Today, another first from DITT: we’re going to take a break from listening for once, and go all cartological instead.
In the course of writing about our Heroes, an important question I’ve tried always to bear in mind is the dissemination of musical ideas from drummer to drummer. It’s vital to consider, when discussing a particular player’s style or development, which of their peers they might have seen, heard and been influenced by, directly or indirectly, over the course of their careers. Therefore, I’ve often tried to make a point of noting those venues where our Heroes held long-term residencies, in order that I could look up what other musicians might have been playing nearby. Over time, certain addresses seemed to come up again and again, and I began putting together some rough sketch maps (see above) of areas that appeared to have been drumming hotspots during the 1920s. Gradually, I’ve come to realise that – bizarre though it might sound – looking at maps can actually enhance our understanding of music and musicians! If, for example, I read that Paul Barbarin was resident with King Oliver’s Dixie Syncopators at the Plantation Café in early 1927, it’s really worth knowing that Zutty Singleton would have been playing just next door at the Sunset Café with Carroll Dickerson, and that Johnny Wells would have been just across the street at the Apex Club with Jimmie Noone.
The majority of my little sketches involved small districts (such as the one descibed above) of the city whose legacy looms large over all others when it comes to the development of jazz in the 1920s. New Orleans may have been the birthplace of some of our most important Heroes, and New York may have been where many of them had ended up by 1930. Yet neither city can seriously rival Chicago’s claim as the true epicentre of the music during the Jazz Age’s frantic first decade, from around 1918-28. Now initially, my maps of various bits of Chicago were rough and made purely for my own reference, to help contextualise the music scene in the Toddlin’ Town and conceptualise the geographical relationship between the various entertainment neighbourhoods such as the Loop, the Stroll, and certain streets immortalised in band names and song titles, such as State Street, Wabash Avenue and the Parkway. Over time, however, it dawned on me that perhaps a more elaborate and neatly-presented version might be a real asset to DITT readers, and help to place many of our Heroes’ lives and careers into a clearer context.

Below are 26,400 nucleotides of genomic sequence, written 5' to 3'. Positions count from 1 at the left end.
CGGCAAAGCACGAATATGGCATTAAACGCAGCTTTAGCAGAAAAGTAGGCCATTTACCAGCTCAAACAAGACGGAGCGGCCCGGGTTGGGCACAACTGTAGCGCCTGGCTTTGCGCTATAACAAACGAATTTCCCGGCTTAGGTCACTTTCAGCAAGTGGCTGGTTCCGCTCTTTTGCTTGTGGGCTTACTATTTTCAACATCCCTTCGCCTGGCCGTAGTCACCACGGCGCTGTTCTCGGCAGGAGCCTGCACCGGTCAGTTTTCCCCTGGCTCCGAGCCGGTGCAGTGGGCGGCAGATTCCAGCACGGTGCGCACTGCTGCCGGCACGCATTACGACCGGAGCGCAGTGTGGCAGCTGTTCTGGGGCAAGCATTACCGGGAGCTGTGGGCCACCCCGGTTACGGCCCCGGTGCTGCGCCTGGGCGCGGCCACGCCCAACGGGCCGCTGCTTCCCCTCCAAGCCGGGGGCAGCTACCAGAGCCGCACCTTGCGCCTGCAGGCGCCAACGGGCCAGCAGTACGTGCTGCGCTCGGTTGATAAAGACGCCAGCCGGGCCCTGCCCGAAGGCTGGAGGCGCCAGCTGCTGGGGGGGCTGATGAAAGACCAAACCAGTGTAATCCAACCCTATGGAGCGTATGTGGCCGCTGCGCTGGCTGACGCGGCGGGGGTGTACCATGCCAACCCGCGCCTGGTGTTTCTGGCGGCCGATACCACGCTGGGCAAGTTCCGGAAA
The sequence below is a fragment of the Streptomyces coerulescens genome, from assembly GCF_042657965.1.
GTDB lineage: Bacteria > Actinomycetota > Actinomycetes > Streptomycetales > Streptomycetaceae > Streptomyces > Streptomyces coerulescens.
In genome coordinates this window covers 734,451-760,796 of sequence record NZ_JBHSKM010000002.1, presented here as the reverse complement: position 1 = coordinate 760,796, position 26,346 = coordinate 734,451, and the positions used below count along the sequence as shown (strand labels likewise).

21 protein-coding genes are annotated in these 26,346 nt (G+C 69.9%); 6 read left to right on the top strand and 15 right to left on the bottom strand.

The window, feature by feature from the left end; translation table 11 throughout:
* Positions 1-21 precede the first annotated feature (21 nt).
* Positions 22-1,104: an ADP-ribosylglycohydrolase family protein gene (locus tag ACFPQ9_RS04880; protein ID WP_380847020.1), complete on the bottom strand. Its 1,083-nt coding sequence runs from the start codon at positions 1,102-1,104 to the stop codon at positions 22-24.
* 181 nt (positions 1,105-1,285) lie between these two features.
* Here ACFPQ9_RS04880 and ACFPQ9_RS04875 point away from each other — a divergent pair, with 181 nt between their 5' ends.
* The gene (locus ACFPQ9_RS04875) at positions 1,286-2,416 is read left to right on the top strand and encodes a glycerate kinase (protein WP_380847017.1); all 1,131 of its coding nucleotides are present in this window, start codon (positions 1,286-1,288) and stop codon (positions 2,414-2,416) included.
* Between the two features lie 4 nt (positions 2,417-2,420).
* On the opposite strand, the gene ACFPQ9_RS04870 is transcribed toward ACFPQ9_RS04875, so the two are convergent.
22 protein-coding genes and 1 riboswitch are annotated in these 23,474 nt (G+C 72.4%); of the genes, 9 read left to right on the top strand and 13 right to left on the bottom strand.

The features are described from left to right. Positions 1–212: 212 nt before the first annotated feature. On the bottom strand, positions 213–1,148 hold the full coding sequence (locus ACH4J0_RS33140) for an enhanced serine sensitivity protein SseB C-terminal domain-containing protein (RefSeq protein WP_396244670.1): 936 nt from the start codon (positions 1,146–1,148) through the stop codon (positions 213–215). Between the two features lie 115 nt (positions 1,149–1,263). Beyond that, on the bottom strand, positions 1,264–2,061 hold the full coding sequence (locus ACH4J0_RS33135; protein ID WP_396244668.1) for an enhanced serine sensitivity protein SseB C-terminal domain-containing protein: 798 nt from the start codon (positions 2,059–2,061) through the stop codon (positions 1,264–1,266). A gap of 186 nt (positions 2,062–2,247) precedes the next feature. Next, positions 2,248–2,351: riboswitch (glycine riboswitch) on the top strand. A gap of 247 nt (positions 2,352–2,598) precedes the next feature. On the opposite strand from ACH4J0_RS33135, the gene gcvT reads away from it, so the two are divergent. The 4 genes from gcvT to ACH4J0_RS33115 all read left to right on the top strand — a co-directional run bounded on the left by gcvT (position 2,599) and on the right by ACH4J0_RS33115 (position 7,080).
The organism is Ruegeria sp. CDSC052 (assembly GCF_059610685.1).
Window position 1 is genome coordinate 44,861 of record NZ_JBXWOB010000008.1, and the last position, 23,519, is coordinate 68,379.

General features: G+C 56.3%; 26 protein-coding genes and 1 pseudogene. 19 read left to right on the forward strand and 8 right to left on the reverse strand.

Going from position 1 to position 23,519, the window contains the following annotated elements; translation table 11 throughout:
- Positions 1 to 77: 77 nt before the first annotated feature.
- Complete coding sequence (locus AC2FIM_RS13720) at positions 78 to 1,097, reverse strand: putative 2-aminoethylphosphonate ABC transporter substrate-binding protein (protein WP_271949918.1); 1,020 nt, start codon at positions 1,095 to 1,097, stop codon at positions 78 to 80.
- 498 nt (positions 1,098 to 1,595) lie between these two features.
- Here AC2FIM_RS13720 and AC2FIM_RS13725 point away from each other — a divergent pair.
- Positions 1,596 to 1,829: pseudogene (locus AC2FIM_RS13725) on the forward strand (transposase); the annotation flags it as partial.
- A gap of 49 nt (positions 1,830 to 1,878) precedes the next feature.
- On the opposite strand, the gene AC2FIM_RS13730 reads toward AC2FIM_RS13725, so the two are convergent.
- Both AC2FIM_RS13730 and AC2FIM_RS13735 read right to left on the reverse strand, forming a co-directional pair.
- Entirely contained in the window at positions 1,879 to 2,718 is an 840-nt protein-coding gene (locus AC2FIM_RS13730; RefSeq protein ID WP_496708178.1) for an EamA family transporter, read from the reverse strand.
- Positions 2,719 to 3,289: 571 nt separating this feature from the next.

Therefore, I’m excited to present the first draft of a 1920s ‘Drumming Map Of Chicago’ below!
Now it’s important when looking at this map to bear a few things in mind. Firstly, there were many, many more sites of interest I would like to have included – not least, where more of our Heroes lived – but since they were often further out from the centre of the city, they didn’t all fit comfortably onto a map that was also closely-zoomed in enough to show the relationship between all the various clubs and dancehalls in the downtown area.
There were also a great many more venues that hosted jazz in the 1920s beyond those listed here, and nearly every hotel, restaurant and movie theatre would have had a drummer of some sort playing at least occasionally. I’ve tried to focus on the places that were really significant for the important Heroes that have featured in these pages so far – or were important for jazz drumming in some other way. Doubtless, as I research more Heroes in the years to come, this map will be expanded and revised.
One interesting side note concerning the names of the various venues; note the preponderance of ‘cafés’ and ‘gardens’ – not one is place is called a ‘bar’ or ‘saloon’, despite the fact that nearly all of them actually were such establishments. Whilst this might at first seem a bit counterintuitive, we must remember that (at least post-1920), the Volstead Act prohibited the public sale and consumption of alcohol. Thus, whilst alcohol was undoubtedly purchased and consumed every night at just about every public building on the map, it would have been an extremely silly move for any of the owners to have advertised it so brazenly.
Another point is that not all venues, of course, existed concurrently. When Stein’s Band From Dixie were playing at Schiller’s Café in 1916, the large ballrooms of the Stroll either did not yet exist, or if they did, were not yet playing host to jazz bands. The epicentre of true jazz activity in fact seems to have gradually migrated South; beginning around the Loop in the late 10s and early 20s, moving to the clubs closely clustered around State Street & 35th in the middle years of the decade, then drifting further south to ‘Chicago’s Harlem’ around 47th Street towards 1927-9; as the new generation of Chicagoan-born musicians (such as the Austin High School Gang) gradually became more prominent in the north of the city.
In nearly all cases there just wasn’t the space on the labels to explain exactly why each venue was interesting or important – reference back to the ‘Hero’ articles in question (Heroes’ names are all in bold type) is recommended to provide information further to the brief tags given here.
The Heroes mentioned on the map above are, in alphabetical order; Andrew Hilaire, Anton Lada, Baby Dodds, Ben Pollack, Carleton Coon, Gene Krupa, Jasper Taylor, Johnny Wells, Jimmy Bertrand, Paul Barbarin, Tony Sbarbaro, Tubby Hall, Vic Berton, Vic Moore, Zutty Singleton.